South Carolina Trench Rescue Class Ends With Real Rescue

On Friday, May 28th, the Greenville County Emergency Response Team (GCERT) began their second day of trench rescue training at Piedmont Park Fire Department. Little did they know, today?s final test would happen on the scene of a real trench rescue.


On Friday, May 28th, the Greenville County Emergency Response Team (GCERT) began their second day of trench rescue training at Piedmont Park Fire Department. Little did they know, today's final test would happen on the scene of a real trench rescue.

Training began that day pretty ordinarily, picking up from the previous day, 'We began with 'T' trench training,' said Clint Johnson. (a member of the GCERT as well as a firefighter for Taylors Fire Department)

The day also began pretty ordinarily at Taylors Fire Department as well, except for being a few guys short because 3 members of the shift on duty were at the trench rescue class.

The call came in to TFD shortly after lunch. "Crushing injuries" at a construction site on Aiken Chapel Rd. off Main St. in Taylors. So HQ responded with a light duty rescue truck and an Engine.

Meanwhile back at Piedmont Park Fire Department, the team could hear the radio traffic from TFD and were listening to the call as they began setting up for the final test.

Once the initial units arrived on scene, it was discovered that the victim was laying at the bottom of a trench that was approx. 7 ft. deep, 22 inches wide, and 50 feet long, open on both ends. Although not still under the concrete pipe that had fallen on him, he was injured and could not move. ?We could see him and talk with him, but we couldn?t get to him without risking the lives of my guys? said Battalion Chief Bowen of Taylors Fire Department.

The call went out to the GCERT.

"We had been listening to the call when we heard that it was in fact a trench," said Ricky Burgess (also a member of the GCERT and Firefighter for Taylors Fire Department). So as much equipment as could be loaded was loaded into vehicles and the team responded to the scene, accompanied by the course instructors Don Hedricks and Shae Loftis, who are both members of local fire departments in Greenville.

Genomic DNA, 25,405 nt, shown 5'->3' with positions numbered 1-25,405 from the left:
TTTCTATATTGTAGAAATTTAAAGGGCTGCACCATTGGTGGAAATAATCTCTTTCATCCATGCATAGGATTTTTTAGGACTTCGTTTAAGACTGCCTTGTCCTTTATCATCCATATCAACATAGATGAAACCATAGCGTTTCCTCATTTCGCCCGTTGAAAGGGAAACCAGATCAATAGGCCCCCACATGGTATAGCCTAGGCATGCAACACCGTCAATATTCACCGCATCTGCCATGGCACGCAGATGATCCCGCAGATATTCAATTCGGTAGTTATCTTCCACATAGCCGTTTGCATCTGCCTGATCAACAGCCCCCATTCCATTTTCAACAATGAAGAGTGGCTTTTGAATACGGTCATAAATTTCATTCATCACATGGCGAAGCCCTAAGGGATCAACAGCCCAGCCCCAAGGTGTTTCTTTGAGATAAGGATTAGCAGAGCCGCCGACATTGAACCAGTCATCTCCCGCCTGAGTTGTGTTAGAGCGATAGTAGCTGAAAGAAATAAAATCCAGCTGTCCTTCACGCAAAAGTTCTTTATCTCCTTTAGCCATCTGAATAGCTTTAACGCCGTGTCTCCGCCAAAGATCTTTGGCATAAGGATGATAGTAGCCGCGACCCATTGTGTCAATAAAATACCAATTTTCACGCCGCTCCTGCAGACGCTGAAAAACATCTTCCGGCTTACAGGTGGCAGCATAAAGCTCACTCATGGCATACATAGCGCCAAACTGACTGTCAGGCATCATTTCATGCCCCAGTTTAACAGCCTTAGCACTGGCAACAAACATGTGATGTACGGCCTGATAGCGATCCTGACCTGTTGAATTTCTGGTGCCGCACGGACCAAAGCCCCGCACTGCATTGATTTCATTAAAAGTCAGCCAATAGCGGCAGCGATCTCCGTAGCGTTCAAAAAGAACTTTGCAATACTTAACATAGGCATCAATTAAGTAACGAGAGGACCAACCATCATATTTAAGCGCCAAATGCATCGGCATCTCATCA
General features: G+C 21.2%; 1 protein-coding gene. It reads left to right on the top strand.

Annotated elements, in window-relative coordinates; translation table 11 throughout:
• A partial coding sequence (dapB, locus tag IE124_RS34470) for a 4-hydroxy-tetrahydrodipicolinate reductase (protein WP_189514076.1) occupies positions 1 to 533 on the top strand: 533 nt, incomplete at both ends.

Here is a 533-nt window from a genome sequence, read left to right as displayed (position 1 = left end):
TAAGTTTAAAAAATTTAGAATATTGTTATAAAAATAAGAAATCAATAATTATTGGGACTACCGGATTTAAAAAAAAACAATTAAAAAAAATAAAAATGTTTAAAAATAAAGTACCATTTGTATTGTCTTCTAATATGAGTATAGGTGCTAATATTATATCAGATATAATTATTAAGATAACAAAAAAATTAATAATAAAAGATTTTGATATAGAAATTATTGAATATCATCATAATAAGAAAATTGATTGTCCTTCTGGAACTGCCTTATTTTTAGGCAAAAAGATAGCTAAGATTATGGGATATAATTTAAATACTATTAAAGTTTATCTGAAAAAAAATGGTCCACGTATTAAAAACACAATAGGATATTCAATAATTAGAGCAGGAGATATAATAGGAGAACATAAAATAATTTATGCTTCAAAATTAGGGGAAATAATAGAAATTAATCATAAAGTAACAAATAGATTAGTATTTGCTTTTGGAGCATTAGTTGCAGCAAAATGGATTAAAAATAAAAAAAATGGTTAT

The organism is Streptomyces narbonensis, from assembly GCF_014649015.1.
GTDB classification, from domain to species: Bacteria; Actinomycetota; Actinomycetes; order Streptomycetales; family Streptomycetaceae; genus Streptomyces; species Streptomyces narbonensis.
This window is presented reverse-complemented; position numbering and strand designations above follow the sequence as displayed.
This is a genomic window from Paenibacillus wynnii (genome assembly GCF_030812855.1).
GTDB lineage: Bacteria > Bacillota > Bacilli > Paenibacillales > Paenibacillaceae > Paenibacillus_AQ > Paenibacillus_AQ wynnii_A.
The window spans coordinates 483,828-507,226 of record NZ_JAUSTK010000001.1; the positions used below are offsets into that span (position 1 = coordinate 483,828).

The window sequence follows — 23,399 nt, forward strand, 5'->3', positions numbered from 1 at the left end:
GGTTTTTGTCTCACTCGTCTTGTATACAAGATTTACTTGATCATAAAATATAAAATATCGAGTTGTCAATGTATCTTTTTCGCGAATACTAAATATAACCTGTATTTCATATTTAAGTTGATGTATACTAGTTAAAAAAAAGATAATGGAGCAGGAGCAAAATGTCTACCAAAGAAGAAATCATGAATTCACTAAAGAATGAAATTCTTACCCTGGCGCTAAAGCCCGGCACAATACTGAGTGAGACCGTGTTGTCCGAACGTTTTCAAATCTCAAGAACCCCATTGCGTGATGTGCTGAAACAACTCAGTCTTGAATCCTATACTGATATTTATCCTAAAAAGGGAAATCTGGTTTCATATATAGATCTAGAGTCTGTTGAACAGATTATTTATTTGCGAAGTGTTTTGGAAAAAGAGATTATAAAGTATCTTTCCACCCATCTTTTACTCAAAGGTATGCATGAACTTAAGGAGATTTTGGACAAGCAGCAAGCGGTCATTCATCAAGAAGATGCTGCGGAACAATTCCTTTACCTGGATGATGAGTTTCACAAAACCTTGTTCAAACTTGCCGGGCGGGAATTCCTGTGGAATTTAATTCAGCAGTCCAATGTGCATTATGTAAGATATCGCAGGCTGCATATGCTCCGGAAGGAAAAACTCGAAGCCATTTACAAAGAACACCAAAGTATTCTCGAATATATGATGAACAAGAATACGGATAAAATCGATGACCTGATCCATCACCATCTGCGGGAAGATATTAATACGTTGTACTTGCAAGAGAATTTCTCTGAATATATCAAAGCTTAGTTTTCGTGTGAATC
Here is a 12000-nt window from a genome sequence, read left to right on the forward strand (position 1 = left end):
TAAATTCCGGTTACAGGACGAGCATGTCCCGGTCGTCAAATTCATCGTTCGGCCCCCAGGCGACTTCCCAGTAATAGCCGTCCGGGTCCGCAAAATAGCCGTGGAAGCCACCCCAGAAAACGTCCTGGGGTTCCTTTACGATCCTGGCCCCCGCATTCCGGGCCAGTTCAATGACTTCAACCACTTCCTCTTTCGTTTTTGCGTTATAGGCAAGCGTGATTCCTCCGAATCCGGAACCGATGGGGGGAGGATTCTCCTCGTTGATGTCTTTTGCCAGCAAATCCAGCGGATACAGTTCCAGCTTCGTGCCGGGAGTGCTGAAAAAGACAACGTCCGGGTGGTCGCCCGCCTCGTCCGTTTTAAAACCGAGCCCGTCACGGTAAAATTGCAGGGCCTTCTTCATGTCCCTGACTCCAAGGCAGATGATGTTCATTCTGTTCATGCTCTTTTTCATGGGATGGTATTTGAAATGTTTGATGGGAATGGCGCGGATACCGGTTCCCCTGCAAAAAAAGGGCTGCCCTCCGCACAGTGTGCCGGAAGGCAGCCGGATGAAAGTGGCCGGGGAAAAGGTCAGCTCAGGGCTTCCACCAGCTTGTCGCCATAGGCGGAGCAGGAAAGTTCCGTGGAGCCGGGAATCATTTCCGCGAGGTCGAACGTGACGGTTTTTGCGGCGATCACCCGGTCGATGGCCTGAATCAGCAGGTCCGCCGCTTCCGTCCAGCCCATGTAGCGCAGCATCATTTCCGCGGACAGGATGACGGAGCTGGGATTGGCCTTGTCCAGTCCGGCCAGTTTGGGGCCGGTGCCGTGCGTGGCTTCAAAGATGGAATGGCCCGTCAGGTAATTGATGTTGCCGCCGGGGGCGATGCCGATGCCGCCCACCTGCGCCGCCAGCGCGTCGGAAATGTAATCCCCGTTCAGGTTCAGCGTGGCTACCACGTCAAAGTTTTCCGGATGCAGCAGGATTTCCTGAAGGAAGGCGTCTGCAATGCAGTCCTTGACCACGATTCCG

"It was a great comfort, knowing that the team was not only together already, but that they were actually training with the very same tools that would be needed on our incident." said Ricky Reed (Engineer at Taylors Fire Department)

Even before the team showed up, Bobby Van Pelt (who is a Coordinator for the GCERT and the Assistant Chief with Taylors Fire Department) was being advised about the layout of the whole scene by Lieutenant Wofford who had his men securing the scene and setting up for the rescue. When the GCERT arrived on scene, they were briefed by the IC chief Bobby Baker. At that time, the team leader began assigning the team members jobs to begin the process of shoring up the trench to prevent a collapse. An oxygen mask was handed into the victim to begin initial treatment of the patient. GCEMS was on scene to begin advanced medical care as soon as the patient was removed as well as having a paramedic assigned to enter the trench and begin treatment as soon as it was safe to do so.

"Trench rescue is different than any other type of rescue," said Clint Johnson, "You can't just run in and begin working on the patient, you have to make the scene safe or else you could end up injured or killed."

Once the walls of the trench were shored up, using plywood and 4x4 lumber, a paramedic with GCEMS entered the trench along with a member of the rescue team to stabilize the patient. He was then placed on a SKED stretcher and removed from the trench and transported by EMS.

"The ongoing training between the members of Fire Departments and EMS is essential. This preparation assures that everyone is ready to respond in a variety of emergency rescues," said Asst. Chief VanPelt. "The call went well because of the teamwork between the organizations."

"Very seldom do we have the opportunity to apply the training techniques we teach to real life, but this was a great opportunity. The guys kept it simple and safe and got the job done efficiently," said Shea Loftis.